Three women described "as a true asset to the community" who were returning home to eastern Kentucky from a Southern excursion were killed along with the pilot when a twin-engine plane crashed in the North Carolina mountains, authorities said Friday.
Right before the crash, the pilot Matthew Shuey, 27, of Nicholasville in central Kentucky, reported a fire on board. The plane, on its way from Georgia to Hazard, then crashed Wednesday some 125 miles west of Asheville.
The passengers from Knott County were Tiffany Maggard, 23; Kassie Robinson, 22; and Miranda Morgan, 20.
"They were just beautiful young ladies that were a true asset to the community," said Knott County Judge-Executive Randy Thompson. "People in the county are devastated by this loss because they are role-model citizens that we've lost."
The women had traveled to Alabama for a weeklong trip that included visiting a friend, said Morgan's cousin, Amy Campbell.
National Transportation Safety Board spokesman Peter Knudson said Friday that the pilot had communicated with air traffic controllers in Tennessee at about 4:12 p.m. EDT Wednesday, about a half-hour into the flight while cruising at an altitude of 9,000 feet.
About 30 seconds later, the pilot contacted them again to declare an emergency, indicating there was a fire without specifying its location, Knudson told reporters. That was his last radio transmission.
Authorities in Cherokee County, N.C., were notified of the crash minutes later in a mountainous, wooded area.
"One witness reported seeing the aircraft about 1,500 feet above the ground .... in level flight before it rolled to the right and then went almost straight down," Knudson said during a conference call.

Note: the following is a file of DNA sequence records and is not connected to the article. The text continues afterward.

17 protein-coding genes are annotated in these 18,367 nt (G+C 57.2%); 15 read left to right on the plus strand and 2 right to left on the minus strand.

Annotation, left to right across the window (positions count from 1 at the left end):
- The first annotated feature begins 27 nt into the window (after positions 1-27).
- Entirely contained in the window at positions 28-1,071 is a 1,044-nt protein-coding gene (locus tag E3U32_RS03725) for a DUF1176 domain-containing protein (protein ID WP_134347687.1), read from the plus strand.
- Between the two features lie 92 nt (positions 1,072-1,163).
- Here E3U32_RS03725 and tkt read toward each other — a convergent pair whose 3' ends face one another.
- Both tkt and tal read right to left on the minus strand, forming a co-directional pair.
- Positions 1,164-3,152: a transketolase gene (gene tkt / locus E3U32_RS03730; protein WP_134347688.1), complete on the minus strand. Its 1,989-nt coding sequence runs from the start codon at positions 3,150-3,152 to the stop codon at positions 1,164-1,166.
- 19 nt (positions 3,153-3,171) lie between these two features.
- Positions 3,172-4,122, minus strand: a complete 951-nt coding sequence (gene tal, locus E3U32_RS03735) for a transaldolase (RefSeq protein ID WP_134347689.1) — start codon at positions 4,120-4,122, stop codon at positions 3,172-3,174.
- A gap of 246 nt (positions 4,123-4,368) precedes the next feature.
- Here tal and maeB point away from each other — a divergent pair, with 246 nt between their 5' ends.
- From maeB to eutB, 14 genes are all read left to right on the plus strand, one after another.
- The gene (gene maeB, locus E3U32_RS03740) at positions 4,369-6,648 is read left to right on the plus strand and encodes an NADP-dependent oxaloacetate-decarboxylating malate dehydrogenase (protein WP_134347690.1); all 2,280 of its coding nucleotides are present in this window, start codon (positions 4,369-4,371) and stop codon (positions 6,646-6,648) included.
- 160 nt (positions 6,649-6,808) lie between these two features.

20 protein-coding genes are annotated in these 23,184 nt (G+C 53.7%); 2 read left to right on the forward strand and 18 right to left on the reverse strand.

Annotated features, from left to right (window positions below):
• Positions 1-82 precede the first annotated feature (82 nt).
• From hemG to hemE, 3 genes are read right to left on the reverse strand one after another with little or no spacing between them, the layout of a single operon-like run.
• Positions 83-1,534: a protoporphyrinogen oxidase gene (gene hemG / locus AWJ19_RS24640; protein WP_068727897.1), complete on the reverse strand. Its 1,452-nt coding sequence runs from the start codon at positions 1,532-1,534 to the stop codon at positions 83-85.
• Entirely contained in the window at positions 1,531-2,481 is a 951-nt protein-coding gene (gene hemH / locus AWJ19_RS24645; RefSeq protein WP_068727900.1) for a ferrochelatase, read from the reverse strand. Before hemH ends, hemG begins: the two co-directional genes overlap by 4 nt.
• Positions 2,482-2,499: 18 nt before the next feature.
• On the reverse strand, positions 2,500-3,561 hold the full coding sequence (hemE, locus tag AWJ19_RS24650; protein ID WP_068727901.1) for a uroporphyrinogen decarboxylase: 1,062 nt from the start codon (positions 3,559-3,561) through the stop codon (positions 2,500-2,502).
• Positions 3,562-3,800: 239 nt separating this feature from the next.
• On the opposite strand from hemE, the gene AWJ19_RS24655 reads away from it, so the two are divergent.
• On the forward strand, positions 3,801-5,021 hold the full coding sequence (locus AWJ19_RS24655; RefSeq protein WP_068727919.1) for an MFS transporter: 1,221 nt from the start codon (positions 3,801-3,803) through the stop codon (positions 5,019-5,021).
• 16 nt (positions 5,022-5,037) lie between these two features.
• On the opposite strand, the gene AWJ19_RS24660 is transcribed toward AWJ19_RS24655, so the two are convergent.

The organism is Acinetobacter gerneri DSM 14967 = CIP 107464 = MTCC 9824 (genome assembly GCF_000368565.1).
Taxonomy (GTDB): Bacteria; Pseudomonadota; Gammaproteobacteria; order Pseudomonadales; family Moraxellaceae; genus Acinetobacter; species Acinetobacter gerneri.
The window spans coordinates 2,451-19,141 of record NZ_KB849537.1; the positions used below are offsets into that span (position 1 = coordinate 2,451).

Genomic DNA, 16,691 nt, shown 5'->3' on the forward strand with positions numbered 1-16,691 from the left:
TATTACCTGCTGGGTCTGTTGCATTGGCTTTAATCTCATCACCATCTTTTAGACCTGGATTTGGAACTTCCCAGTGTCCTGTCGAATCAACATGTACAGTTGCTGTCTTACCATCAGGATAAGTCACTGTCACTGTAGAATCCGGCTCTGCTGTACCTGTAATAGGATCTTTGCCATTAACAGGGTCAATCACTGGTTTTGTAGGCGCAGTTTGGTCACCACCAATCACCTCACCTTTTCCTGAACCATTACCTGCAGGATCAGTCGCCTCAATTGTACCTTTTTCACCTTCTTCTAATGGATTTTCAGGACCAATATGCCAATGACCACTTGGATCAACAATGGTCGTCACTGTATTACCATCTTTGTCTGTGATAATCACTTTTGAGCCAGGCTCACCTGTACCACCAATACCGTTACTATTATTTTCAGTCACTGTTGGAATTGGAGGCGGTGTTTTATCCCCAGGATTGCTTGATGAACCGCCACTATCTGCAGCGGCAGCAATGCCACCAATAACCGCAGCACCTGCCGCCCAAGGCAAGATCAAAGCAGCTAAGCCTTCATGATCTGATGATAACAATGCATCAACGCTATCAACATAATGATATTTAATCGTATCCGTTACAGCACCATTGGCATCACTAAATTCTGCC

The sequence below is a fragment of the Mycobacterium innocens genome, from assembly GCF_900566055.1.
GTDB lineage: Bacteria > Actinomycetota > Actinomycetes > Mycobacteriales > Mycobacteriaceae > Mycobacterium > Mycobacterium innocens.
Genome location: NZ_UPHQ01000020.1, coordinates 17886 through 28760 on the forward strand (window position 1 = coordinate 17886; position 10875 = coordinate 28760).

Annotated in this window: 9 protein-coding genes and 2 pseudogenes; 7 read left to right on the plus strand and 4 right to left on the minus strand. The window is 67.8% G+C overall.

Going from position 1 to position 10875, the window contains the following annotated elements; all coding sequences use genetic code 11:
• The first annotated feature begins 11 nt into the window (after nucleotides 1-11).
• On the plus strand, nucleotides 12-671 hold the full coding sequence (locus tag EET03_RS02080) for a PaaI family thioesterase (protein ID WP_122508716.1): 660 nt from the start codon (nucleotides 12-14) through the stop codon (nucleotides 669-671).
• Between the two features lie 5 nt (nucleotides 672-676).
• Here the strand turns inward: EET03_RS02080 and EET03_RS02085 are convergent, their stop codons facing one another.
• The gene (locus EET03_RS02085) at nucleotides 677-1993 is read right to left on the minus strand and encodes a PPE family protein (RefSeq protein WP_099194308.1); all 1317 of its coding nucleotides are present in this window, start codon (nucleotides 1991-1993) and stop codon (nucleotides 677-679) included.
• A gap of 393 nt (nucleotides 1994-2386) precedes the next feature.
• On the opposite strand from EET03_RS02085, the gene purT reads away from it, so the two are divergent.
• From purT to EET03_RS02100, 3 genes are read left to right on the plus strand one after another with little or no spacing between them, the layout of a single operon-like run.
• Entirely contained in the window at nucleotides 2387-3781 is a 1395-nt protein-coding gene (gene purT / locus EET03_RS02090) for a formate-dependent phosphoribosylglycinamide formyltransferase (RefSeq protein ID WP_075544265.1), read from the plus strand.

Federal investigators remained on the scene of the crash that caused a fire that burned about 5 acres.
The NTSB dispatched a fire specialist to the scene to help determine which fragments of the wreckage were damaged by fire and heat before the crash, Knudson said.
"We have some important pieces of information but there's a great deal left to fill in," he said.
In newly released 911 calls, someone living near the crash site reported that the explosion sounded "like a sonic boom," according to WKYT-TV in Lexington. The woman didn't witness the crash but saw smoke and fire, according to the transcript.
The plane was registered to Aero Resources Corp. of Hazard. The company did not return a phone call Friday seeking comment.
In Kentucky, family and friends of those killed were dealing with the shock of losing loved ones in the prime of life.
Shuey was top-notch pilot, said Charles Monette, a former employer who runs a flight school in Lexington.
Monette, president of Aero-Tech Inc., said Shuey was "the kind of pilot that every pilot would want to be, and the kind of person every parent wished they raised."
Shuey was a flight instructor at Aero-Tech for about a year and a half before becoming a charter pilot in Hazard, Monette said.
Robinson was a biology major who recently graduated from Alice Lloyd College in Pippa Passes, Ky., said her grandmother, Dorothy Robinson. Her granddaughter, a high school cheerleader, aspired to become a physical therapist and was looking at schools, she said.
"She loved life and everything about it," Dorothy Robinson said.
Morgan had just finished her sophomore year at Alice Lloyd, where she was an elementary education major, Campbell said. She had planned to tutor children this summer at a learning center in the Appalachian county.
Morgan was a high school homecoming queen, a standout student and a cheerleader in high school and college, her cousin said.
"She was just perfect," Campbell said.
Maggard had married last year and was living in Leslie County, where she was studying physical therapy, said her aunt, Sandra Slone.
"She was always smiling," Slone said. "If you knew her, you had to love her. She was just a sweet person."
Alice Lloyd College said Maggard had also attended school there but transferred to pursue a degree in physical therapy. The college said in a statement that it planned to reach out to family members to organize a memorial service.
"The entire campus is mourning the loss of these three outstanding young women," the school's statement said.